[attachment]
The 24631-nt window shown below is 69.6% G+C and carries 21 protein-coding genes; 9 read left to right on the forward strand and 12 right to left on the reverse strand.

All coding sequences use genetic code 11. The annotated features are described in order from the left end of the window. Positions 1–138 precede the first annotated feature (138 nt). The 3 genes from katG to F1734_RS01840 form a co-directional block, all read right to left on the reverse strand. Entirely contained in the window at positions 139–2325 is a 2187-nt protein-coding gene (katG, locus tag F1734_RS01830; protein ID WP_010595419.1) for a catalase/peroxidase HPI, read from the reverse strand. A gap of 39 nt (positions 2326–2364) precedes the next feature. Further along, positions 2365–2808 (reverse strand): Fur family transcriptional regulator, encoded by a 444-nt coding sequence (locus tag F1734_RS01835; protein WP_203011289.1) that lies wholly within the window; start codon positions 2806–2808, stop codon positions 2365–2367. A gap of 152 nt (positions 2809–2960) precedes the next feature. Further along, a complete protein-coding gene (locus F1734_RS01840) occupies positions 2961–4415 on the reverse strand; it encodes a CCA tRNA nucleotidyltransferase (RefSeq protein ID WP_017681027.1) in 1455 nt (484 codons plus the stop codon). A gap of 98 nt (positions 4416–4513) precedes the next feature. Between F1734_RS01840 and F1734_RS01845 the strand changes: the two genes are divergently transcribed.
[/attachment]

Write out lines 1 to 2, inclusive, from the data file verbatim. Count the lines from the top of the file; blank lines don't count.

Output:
The 24631-nt window shown below is 69.6% G+C and carries 21 protein-coding genes; 9 read left to right on the forward strand and 12 right to left on the reverse strand.

All coding sequences use genetic code 11. The annotated features are described in order from the left end of the window. Positions 1–138 precede the first annotated feature (138 nt). The 3 genes from katG to F1734_RS01840 form a co-directional block, all read right to left on the reverse strand. Entirely contained in the window at positions 139–2325 is a 2187-nt protein-coding gene (katG, locus tag F1734_RS01830; protein ID WP_010595419.1) for a catalase/peroxidase HPI, read from the reverse strand. A gap of 39 nt (positions 2326–2364) precedes the next feature. Further along, positions 2365–2808 (reverse strand): Fur family transcriptional regulator, encoded by a 444-nt coding sequence (locus tag F1734_RS01835; protein WP_203011289.1) that lies wholly within the window; start codon positions 2806–2808, stop codon positions 2365–2367. A gap of 152 nt (positions 2809–2960) precedes the next feature. Further along, a complete protein-coding gene (locus F1734_RS01840) occupies positions 2961–4415 on the reverse strand; it encodes a CCA tRNA nucleotidyltransferase (RefSeq protein ID WP_017681027.1) in 1455 nt (484 codons plus the stop codon). A gap of 98 nt (positions 4416–4513) precedes the next feature. Between F1734_RS01840 and F1734_RS01845 the strand changes: the two genes are divergently transcribed.